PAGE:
Facebook hates the “M” word
For years Facebook has been shutting down advertising that included photos of or information about marijuana. We have had our own share of promoted Facebook posts shut down because of Facebook’s heavy-handed anti-cannabis policy, including this post on WeedBiz that shows dwindling Cartel profits amid marijuana legalization in the United States.
Plenty of other cannabis-related Facebook pages have essentially been barred from advertising as well, based simply on their “typical subject matter”, including several activist organizations (though Facebook says their policy is not to block this type of advertising). But now Facebook seems to be taking their marijuana policy to a whole new level. Until recently Facebook typically limited their marijuana censorship to paid advertising, but more users are starting to see suspensions and outright bans when Facebook deems they have gone too far with their “free” speech.
One of the most recent case of Facebook’s overreach is the banning of blogger and POTcaster Steve Elliot for mentioning the price of LEGAL marijuana, in LEGAL marijuana stores in the state of Washington, where marijuana is — you guessed it — Legal. And then there’s the case of Harborside Health Center, widely regarded as the largest medical marijuana dispensary in the U.S., who recently had both their Facebook and Instagram (which is owned by Facebook) accounts with hundreds-of-thousands of followers shut down without explanation.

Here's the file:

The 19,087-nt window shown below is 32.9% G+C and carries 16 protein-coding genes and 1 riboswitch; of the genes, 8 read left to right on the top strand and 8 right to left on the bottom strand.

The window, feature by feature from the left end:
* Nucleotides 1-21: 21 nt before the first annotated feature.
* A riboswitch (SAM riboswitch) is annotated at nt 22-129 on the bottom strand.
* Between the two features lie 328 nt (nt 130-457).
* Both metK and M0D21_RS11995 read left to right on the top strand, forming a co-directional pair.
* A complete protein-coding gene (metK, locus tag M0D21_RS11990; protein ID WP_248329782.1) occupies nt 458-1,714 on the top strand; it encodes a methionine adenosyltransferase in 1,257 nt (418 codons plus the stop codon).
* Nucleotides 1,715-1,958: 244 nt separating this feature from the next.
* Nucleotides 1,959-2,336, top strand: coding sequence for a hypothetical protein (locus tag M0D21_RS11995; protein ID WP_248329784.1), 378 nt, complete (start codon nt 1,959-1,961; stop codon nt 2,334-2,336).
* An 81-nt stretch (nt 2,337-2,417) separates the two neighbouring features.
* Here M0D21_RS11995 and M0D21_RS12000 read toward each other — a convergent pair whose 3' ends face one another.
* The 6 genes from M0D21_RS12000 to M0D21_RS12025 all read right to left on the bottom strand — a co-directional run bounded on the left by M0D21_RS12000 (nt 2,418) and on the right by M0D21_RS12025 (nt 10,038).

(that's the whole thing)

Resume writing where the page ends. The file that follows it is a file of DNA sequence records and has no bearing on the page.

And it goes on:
Facebook expends a great deal of resources finding and deleting accounts that discuss marijuana while doing virtually nothing to shut down those that use Facebook as a platform for disseminating hate. “Facebook, Twitter and YouTube are all trying to address this problem to some degree,” J.M. Berger, a researcher at the Brookings Institute, told NPR. “But none of them stepped up or volunteered to do it. They all responded to outside pressures, whether it was negative news coverage or congressional hearings or stern letters from people in government.”
With all the time spent rooting out and shutting down marijuana advertisements on Twitter little attention is paid to the fact that ISIS, the most successful terrorist organization on the planet, has used social media as their primary recruiting tool. And no platform has been more successful for them than Twitter.